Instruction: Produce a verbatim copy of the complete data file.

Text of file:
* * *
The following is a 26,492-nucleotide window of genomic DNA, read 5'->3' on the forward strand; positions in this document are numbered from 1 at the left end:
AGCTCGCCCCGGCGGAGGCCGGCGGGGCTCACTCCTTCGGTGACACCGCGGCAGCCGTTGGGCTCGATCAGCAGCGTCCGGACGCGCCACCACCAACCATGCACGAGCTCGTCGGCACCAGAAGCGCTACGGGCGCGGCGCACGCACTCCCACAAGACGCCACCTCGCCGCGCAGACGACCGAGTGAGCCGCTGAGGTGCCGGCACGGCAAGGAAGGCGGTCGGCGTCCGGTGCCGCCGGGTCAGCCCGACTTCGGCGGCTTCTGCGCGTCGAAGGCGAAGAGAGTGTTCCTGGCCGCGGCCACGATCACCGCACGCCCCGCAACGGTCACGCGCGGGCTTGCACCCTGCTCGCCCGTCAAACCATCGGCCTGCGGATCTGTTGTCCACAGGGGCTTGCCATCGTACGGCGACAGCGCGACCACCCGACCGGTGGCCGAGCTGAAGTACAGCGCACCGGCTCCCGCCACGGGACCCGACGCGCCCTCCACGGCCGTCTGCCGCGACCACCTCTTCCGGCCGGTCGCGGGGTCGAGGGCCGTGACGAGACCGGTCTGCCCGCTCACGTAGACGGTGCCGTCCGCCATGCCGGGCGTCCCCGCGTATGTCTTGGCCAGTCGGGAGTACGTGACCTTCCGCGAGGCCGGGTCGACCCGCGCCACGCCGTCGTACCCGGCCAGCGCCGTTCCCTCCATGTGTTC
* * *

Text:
The following is a 26,492-nucleotide window of genomic DNA, read 5'->3' on the forward strand; positions in this document are numbered from 1 at the left end:
AGCTCGCCCCGGCGGAGGCCGGCGGGGCTCACTCCTTCGGTGACACCGCGGCAGCCGTTGGGCTCGATCAGCAGCGTCCGGACGCGCCACCACCAACCATGCACGAGCTCGTCGGCACCAGAAGCGCTACGGGCGCGGCGCACGCACTCCCACAAGACGCCACCTCGCCGCGCAGACGACCGAGTGAGCCGCTGAGGTGCCGGCACGGCAAGGAAGGCGGTCGGCGTCCGGTGCCGCCGGGTCAGCCCGACTTCGGCGGCTTCTGCGCGTCGAAGGCGAAGAGAGTGTTCCTGGCCGCGGCCACGATCACCGCACGCCCCGCAACGGTCACGCGCGGGCTTGCACCCTGCTCGCCCGTCAAACCATCGGCCTGCGGATCTGTTGTCCACAGGGGCTTGCCATCGTACGGCGACAGCGCGACCACCCGACCGGTGGCCGAGCTGAAGTACAGCGCACCGGCTCCCGCCACGGGACCCGACGCGCCCTCCACGGCCGTCTGCCGCGACCACCTCTTCCGGCCGGTCGCGGGGTCGAGGGCCGTGACGAGACCGGTCTGCCCGCTCACGTAGACGGTGCCGTCCGCCATGCCGGGCGTCCCCGCGTATGTCTTGGCCAGTCGGGAGTACGTGACCTTCCGCGAGGCCGGGTCGACCCGCGCCACGCCGTCGTACCCGGCCAGCGCCGTTCCCTCCATGTGTTC